This is embarrassing. I had an blog ready to go about Addie Jones Dow's obituary as found in the Whitcraft Scrapbook. In research done over a month ago in preparation for the piece, I found Dow's death date. Or so I thought. I wrote June 7, 1897 down in my planner and did not give it another thought until this past Friday.
Whoops! As I did more research it became apparent that Dow did not die on June 7, 1897, but she died in May of that year.* It was my fault for not digging more deeply at the get-go, but the mistake meant no early June piece for Passed Time. I could have run the Jones piece late, but prefer doing histories through our ancestors eyes. Kind of a "On this date in ....," but for us common folk. Then I remembered this little beauty, a home-made souvenir book from Hot Springs, Arkansas.
This is another one of those re-purposed books, much like the Denison Ledger. It began with ruled paper, in which someone glued parts of articles, souvenir books, and postcards about Hot Springs, Arkansas and other locations. About halfway through someone pasted in a couple of sheets of unruled paper from Portales, New Mexico. These pages also have postcards stuck to them and the entire notebook serves as a homemade travel souvenir.
Due to the paste, I cannot unstick the postcards from the pages without causing severe damage, but one page reveals the address sides of two postcards. Both were sent to Sallie Olis Larkham in Blackwell, Oklahoma. One was sent in June of 1934 and another was sent in 1936 (possibly also June but the month is illegible). The two postcards addressed to Larkham (later Matthews) were stuck onto the additional Portales, New Mexico paper. I suspect she received the book at a later date and in keeping with the spirit of the artifact, kept its purpose intact.
Sallie Olis Larkham was born in Blackwell on February 2, 1923 to Burr and Jailie Larkham. She moved to Jonesboro in 1959 to manage a Western Union office until its closure in 1971 when she moved to Hot Springs where she worked for a lumber company until retirement. At some point, she married Warn Matthews (1909-1980) becoming Sallie Matthews. Matthews remained active and was involved in area organizations until her death on March 4, 2007.**
The postcard with the date of 1934 was sent to Larkham when she was eleven-years-old. It came from someone named "Donnie" who, as he or she stated, was loneseome without Sallie. The author also states he would like to look at the cats because "daddy" said they were big. In reviewing Larkham's ancestry, I found no one named "Donnie." If it were someone's first name, middle name, pet name, or nickname, it would not necessarily show up. Of course, Donnie might also have been a childhood friend. The postcard scene depicts Spring Park in El Dorado Springs, Missouri (image above).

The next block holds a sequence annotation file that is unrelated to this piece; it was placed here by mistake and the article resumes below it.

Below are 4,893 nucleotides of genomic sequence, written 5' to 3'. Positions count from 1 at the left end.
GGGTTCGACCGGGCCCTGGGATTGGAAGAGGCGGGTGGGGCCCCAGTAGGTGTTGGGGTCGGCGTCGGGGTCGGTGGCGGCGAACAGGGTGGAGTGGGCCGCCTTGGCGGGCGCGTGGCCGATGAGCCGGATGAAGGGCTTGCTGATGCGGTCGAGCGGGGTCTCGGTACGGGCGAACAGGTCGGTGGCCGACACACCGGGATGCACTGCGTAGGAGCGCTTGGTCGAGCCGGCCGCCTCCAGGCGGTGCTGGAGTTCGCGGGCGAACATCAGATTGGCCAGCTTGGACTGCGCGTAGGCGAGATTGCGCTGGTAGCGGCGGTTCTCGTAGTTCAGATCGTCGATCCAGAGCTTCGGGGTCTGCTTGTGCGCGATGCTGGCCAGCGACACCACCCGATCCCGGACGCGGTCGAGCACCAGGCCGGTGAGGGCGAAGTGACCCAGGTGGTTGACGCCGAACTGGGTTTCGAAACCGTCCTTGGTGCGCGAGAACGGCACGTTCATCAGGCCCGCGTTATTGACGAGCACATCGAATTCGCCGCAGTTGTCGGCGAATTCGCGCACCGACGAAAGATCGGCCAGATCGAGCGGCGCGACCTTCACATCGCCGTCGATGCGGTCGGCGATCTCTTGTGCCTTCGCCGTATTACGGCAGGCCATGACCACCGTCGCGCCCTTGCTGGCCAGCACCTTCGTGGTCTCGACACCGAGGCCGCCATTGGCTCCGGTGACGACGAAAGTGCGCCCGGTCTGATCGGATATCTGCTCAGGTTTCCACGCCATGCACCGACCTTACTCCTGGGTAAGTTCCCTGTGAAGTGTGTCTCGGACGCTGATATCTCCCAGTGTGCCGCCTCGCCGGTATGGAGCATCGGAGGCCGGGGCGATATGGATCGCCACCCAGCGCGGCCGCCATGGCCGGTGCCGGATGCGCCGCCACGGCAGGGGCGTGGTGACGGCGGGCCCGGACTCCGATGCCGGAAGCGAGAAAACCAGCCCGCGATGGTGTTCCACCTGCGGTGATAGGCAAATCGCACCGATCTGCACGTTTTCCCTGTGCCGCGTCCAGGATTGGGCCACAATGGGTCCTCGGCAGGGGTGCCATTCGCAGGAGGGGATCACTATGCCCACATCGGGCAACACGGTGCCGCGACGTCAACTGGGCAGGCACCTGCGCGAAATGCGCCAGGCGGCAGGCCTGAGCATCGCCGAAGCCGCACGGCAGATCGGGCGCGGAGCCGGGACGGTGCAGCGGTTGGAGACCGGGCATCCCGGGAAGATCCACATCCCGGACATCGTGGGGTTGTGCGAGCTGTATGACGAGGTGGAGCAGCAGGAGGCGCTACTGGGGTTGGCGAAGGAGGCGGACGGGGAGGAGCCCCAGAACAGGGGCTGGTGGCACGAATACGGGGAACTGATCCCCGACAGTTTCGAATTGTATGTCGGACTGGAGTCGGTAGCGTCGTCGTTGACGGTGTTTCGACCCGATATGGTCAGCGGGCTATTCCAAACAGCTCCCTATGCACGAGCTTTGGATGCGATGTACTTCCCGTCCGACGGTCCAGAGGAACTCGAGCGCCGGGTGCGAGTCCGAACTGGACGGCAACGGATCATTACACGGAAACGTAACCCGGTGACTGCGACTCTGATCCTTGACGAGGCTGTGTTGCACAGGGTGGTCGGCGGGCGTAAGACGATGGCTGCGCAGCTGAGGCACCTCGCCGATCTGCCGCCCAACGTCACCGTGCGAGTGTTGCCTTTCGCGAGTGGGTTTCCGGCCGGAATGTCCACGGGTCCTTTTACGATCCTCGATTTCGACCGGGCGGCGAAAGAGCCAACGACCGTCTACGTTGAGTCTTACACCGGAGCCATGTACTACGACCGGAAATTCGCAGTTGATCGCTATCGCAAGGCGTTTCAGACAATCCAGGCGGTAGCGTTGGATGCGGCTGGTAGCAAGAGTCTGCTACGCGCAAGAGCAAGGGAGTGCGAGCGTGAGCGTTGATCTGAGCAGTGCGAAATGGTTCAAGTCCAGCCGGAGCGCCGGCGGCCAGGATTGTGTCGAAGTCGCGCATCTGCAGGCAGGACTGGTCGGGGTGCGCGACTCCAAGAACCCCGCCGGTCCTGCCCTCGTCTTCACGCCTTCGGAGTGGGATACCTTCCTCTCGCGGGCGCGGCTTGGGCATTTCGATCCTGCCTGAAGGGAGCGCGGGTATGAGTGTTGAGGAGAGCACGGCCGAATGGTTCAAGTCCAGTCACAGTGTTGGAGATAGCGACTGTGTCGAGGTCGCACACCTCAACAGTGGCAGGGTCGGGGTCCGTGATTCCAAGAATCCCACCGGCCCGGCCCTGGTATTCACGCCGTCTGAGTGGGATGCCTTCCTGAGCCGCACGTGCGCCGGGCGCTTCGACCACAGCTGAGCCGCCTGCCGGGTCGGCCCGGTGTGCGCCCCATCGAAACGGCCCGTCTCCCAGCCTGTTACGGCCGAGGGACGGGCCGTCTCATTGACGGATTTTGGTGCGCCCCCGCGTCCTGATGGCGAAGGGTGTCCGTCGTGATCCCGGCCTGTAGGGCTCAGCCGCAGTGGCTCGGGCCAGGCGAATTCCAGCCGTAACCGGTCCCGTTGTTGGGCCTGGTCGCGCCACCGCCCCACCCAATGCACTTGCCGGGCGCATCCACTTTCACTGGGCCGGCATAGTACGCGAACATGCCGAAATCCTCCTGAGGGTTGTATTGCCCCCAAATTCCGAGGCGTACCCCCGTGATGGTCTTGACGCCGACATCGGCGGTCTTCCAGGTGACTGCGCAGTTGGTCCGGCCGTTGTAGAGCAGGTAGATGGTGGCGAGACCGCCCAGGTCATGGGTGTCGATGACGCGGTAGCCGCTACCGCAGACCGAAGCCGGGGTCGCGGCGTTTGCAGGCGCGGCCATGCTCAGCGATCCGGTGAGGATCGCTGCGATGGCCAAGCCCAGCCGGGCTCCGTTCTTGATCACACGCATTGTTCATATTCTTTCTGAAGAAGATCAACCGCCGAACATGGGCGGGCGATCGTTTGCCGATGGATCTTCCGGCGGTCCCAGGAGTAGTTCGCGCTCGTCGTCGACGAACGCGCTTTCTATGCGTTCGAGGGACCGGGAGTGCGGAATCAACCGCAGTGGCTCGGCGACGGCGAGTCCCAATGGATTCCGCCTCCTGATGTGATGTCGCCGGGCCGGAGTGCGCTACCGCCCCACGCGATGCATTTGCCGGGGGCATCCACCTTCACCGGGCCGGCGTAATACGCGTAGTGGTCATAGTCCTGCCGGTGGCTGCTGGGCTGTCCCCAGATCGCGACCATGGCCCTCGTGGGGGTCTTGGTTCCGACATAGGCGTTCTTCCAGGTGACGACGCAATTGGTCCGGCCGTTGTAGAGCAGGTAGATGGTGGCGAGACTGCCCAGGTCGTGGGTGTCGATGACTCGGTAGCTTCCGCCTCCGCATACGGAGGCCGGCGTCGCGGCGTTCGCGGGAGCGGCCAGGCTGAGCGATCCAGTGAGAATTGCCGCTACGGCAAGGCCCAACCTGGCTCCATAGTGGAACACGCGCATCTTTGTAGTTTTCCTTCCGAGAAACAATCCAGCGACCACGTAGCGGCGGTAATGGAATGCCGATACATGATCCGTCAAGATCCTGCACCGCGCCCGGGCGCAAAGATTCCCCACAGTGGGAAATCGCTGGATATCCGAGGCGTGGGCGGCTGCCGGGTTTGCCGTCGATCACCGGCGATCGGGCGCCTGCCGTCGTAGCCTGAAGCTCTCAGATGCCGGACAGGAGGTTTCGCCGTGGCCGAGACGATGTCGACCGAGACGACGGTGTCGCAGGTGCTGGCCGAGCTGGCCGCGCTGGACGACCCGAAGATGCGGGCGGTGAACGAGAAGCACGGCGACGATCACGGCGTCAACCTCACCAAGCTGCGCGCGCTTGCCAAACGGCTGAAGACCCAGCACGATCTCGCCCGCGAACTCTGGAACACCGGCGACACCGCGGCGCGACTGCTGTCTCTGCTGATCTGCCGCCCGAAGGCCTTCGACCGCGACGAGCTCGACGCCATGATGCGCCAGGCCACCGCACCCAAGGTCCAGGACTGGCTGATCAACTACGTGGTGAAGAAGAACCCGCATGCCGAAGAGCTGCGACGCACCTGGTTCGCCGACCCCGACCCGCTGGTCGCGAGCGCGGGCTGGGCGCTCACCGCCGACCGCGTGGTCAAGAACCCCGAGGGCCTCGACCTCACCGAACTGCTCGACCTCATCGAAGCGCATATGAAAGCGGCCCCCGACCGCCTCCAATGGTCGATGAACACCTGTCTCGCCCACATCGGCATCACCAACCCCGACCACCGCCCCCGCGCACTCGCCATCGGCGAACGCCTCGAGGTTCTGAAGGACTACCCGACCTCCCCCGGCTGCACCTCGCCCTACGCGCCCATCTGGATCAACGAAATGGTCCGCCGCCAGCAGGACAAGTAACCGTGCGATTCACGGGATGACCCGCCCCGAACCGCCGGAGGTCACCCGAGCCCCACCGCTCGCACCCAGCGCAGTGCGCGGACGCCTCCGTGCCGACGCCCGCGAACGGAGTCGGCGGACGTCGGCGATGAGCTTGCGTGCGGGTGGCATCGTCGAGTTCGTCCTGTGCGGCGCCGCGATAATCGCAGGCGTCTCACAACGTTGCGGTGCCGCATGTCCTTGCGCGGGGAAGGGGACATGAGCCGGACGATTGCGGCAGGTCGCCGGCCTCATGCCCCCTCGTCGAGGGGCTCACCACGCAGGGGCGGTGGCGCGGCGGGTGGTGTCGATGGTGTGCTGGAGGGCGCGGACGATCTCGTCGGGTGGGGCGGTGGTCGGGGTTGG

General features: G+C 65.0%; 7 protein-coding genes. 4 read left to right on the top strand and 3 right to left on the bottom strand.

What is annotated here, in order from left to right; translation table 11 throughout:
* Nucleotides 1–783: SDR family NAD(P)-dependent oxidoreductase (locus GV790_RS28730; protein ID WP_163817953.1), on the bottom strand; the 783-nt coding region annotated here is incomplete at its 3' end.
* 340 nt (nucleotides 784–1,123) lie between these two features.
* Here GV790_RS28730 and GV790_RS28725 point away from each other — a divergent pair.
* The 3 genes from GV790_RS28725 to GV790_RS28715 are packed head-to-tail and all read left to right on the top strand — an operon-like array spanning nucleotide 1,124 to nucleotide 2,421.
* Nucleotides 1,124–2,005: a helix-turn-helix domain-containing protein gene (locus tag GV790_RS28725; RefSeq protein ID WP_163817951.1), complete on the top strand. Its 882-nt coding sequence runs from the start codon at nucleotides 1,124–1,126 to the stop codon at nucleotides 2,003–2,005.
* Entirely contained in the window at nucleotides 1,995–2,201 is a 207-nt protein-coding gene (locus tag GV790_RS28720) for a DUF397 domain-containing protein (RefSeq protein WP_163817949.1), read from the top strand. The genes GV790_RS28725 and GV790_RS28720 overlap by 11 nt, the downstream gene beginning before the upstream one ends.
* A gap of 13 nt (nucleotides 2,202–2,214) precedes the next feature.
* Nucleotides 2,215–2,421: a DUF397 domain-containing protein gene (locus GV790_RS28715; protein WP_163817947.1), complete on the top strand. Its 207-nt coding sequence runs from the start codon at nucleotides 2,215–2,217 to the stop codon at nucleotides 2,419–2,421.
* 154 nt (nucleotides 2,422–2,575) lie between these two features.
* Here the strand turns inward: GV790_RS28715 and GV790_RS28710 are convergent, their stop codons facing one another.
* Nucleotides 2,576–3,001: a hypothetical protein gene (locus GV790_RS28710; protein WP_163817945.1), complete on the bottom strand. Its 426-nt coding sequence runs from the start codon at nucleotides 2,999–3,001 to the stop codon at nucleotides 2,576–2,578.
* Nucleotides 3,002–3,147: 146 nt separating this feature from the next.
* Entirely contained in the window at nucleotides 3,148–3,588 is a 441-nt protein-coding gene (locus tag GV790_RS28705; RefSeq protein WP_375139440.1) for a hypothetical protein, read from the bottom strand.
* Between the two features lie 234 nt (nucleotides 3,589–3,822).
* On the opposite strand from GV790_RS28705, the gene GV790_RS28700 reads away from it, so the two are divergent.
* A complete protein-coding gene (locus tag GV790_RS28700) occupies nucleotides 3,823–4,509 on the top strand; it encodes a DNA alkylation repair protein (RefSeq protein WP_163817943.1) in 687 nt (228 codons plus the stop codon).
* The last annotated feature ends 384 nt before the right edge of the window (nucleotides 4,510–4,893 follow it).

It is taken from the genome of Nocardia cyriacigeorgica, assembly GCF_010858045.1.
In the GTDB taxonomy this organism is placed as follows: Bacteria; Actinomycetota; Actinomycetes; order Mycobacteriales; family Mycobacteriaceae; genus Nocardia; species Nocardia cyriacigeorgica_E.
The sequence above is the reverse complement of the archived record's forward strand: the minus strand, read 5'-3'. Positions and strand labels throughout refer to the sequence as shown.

As for the later postcard, sent to Larkham when she was thirteen, this image of the Rusher Hotel is pasted over the author's name. Although a good conservator could remove it, the cost would be substantial. The writing on the postcard is quite legible, so I will not enclose a transcription. This postcard shows "The Narrows, The Gateway to Eureka Springs, Ark." (image below)
Larkham might have received the notebook from a friend or family member for two other postcards placed in the book show Miss Olis McRae of Byars Oklahoma received at least two of the postcards. They show only partial dates of "19.." Furthermore, two cannibalized souvenir books which pertain to Rock Island, Illinois are addressed to Mrs. Sallie Harrison of Byars, Oklahoma. As mentioned before, these are all pasted onto the ruled paper. I believe they came first and Larkham added her section at a later date. Given the first names, I suspect a family connection. More research will be done on these other contributors to the souvenir book at a later date. On this day, 82 years ago....Best, Pat
* The Addie Jones Dow obituary as recorded on Find-A-Grave. Note the death date could not possibly have been on June 7, 1897, unless reporters for Kansas newspapers have some Cassandra-like superpowers. Instead, I suspect the entry simply got mixed up.
*Information provided by Tributes.com
Just as points of interest:
Some might recall that in May of 1955, Blackwell, Oklahoma was one of the sites struck by a tragic F5 twister. For access to a Time Magazine article and photographs, click here.
For an online travel guide to Hot Springs, Arkansas, click here.